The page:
Q&A: Talking with Principal Consultant – Power, Jarrad Rosser
Proud science/tech nerd, Jarrad Rosser talks career, his role in helping South Australia become a world leader in renewables and what he enjoys about being part of #OurJacobs.
In a world undergoing rapid transformation, we need problem-solvers and innovative solutions to challenge the way we work today and into tomorrow.
As we operate against a backdrop of a growing, population, changing climatic conditions and increased demand for our services, this is especially relevant to how we tackle global decarbonization.
In our ‘future of energy’ series, we’re getting to know the next generation of leaders who are solving the world’s most pressing challenges in sustainability and will shape the energy industry of tomorrow.
For this interview, we connected virtually with Jarrad Rosser, Jacobs’ Principal Consultant – Power, to talk about what sparked his interest in pursuing a career in power, the benefits of decarbonizing the grid, and the opportunities that working for Jacobs’ has given him over the last 14 years. Read more in this Jacobs.com interview.
Tell us a bit about what you do at Jacobs.
My background is in electrical engineering, but my main role and experience is supporting our clients to develop and construct power plant projects, including wind farms and solar farms. I work on projects from pre-feasibility and concept stage through to construction and commissioning with a multi-disciplinary view including contracting strategies, risk management and project management.
What sparked your interest in an energy/sustainability career?
I’ve been interested in the electrical grid since I studied subjects on it at university. This stems from a general interest in large systems and understanding how the world functions. Since working, I’ve got specifically involved in renewables – it’s a combination of cutting-edge technology and helping the environment which both appeal to me.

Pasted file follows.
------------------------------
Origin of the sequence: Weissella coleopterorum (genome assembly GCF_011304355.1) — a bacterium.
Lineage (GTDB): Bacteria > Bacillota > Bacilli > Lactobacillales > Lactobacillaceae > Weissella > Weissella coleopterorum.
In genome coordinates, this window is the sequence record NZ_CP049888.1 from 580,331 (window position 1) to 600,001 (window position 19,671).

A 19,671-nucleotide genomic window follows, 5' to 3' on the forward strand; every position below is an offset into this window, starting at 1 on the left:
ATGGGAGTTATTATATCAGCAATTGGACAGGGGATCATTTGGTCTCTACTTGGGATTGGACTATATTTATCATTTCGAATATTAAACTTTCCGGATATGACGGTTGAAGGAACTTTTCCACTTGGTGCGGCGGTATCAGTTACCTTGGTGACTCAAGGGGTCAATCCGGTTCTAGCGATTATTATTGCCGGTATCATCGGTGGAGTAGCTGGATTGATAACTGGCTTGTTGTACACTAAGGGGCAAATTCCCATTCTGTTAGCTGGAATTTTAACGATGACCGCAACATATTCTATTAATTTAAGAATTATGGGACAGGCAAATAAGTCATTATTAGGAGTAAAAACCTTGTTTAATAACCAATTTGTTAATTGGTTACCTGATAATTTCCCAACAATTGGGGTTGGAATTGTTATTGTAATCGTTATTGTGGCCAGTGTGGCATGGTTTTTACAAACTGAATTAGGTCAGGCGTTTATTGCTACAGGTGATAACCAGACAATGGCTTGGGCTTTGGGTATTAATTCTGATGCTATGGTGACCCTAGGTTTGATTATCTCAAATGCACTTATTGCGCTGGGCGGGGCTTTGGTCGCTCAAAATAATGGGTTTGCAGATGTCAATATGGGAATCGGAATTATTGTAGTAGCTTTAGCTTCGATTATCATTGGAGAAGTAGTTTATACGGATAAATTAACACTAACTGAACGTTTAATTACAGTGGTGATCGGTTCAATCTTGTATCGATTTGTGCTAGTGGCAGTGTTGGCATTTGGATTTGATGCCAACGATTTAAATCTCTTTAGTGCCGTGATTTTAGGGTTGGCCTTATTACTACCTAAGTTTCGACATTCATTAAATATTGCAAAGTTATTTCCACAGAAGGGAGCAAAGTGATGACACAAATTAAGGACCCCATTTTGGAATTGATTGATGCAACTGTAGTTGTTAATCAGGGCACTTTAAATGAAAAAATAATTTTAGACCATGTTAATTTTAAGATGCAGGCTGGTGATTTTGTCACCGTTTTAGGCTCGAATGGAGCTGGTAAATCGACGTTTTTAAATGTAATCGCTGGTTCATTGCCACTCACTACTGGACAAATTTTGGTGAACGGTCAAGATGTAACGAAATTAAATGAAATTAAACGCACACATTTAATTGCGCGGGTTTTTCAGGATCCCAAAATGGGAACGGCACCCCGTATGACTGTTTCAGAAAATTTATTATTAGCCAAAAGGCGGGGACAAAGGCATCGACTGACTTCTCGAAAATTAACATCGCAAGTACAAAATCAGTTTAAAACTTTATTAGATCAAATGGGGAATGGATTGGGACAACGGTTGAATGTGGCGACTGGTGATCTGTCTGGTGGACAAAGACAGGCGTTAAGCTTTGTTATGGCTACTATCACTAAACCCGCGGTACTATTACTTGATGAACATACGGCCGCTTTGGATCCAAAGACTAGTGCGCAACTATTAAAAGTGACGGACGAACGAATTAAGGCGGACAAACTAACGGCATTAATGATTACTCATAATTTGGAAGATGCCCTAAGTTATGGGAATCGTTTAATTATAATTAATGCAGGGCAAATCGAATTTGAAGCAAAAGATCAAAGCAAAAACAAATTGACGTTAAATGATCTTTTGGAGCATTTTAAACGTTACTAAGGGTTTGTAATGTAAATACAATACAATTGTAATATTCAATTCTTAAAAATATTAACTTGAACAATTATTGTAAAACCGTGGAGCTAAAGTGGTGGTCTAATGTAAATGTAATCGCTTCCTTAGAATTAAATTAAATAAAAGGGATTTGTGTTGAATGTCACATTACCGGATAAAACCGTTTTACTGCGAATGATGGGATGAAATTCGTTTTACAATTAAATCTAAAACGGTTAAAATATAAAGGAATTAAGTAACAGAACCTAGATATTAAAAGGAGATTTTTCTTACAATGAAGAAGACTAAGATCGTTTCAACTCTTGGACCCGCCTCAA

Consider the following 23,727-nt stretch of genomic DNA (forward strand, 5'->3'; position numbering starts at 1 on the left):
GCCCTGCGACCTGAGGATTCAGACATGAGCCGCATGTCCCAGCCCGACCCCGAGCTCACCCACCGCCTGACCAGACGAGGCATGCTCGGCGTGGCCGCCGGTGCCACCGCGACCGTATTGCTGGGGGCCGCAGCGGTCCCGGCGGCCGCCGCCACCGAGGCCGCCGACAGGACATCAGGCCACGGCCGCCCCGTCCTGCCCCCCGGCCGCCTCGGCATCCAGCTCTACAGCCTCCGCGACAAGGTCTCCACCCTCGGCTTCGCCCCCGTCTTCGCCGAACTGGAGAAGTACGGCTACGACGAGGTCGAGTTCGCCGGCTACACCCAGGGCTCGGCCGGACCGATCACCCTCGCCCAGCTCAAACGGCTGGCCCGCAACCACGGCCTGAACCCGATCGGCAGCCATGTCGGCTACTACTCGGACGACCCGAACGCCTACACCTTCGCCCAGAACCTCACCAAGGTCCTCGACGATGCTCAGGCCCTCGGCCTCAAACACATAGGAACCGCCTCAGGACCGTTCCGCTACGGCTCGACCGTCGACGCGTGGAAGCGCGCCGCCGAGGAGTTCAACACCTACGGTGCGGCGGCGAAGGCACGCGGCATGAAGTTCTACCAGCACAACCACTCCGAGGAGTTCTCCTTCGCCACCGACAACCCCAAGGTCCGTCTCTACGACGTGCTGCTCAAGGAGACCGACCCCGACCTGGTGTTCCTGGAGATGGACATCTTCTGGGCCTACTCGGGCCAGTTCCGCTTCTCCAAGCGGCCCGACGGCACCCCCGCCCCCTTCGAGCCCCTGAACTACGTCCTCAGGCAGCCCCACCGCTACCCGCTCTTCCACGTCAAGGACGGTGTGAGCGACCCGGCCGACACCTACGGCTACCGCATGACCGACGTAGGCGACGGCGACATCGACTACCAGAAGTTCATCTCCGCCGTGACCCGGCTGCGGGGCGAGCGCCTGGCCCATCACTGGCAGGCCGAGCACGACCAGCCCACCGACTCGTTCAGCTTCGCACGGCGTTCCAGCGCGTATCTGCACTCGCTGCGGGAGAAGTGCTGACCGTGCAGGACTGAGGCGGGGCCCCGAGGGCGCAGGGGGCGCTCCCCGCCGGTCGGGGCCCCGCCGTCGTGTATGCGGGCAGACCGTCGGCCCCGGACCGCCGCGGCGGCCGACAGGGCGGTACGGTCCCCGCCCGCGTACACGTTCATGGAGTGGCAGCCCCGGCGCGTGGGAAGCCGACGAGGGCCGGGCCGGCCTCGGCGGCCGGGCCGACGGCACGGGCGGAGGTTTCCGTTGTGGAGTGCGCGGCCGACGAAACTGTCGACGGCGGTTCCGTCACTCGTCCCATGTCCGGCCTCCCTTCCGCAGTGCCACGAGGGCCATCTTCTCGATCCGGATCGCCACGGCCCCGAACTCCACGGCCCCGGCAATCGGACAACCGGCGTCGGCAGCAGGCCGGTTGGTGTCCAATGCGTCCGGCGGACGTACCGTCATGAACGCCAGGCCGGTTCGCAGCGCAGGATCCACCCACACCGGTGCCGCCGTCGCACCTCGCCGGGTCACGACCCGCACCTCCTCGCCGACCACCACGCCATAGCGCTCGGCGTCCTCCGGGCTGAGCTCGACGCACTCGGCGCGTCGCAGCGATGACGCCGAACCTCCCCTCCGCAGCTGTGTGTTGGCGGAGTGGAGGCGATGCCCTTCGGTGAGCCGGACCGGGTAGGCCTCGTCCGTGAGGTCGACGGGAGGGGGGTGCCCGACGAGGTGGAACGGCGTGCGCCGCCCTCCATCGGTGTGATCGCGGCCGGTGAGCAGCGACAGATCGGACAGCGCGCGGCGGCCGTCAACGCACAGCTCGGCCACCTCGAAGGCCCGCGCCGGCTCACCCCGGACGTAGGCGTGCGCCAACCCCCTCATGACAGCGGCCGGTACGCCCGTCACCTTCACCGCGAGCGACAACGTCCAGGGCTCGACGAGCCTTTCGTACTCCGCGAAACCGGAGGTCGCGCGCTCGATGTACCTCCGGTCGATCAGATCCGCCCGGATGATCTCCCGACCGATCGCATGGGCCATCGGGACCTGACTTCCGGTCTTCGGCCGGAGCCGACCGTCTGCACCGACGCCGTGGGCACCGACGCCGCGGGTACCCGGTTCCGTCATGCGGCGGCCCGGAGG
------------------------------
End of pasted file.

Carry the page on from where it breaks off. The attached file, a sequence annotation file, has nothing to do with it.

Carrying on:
What’s your favorite part of your role?
I’m a really passionate learner and problem solver so I enjoy anything that’s a new challenge. Working for a large consulting company means every project is different and there are always things to learn, whether that’s solar plant energy yield modelling, configuration of data visuals in PowerBI or wind turbine tower rescue training.
Working in the renewables sector, technology is changing rapidly so I expect challenges to continue for many years to come as this opens up new areas, such as green hydrogen.
Your work as a Principal Engineer helps to develop renewable energy power generation and energy storage. Can you share how renewables and storage shapes the world around us?
Decarbonising the grid is not only a key means of reducing direct greenhouse gas emissions from thermal power plant, it’s also a first step to phasing out fossil fuel usage in a number of other industries that contribute to climate change. For example, household fuel usage can be transitioned to electric appliances and transport can move to electric or hydrogen vehicles all powered from renewable sources of electricity.
Renewable energy and electric appliance or vehicles have other benefits such as quieter streets, lower maintenance requirements and reductions in air pollution.
What’s something interesting that you learned recently?
I listened to a really interesting podcast with energy expert, Saul Griffith, about the overall transition to renewable energy. The key point was that the technology is now available to move nearly all industries away from fossil fuels, but more policy focus and investment is needed to scale the technology and accelerate that change. There are also some good examples of legacy regulations that unintentionally limit renewable energy implementation. Simon Holmes-a-court does similar work raising public awareness in the Australian context.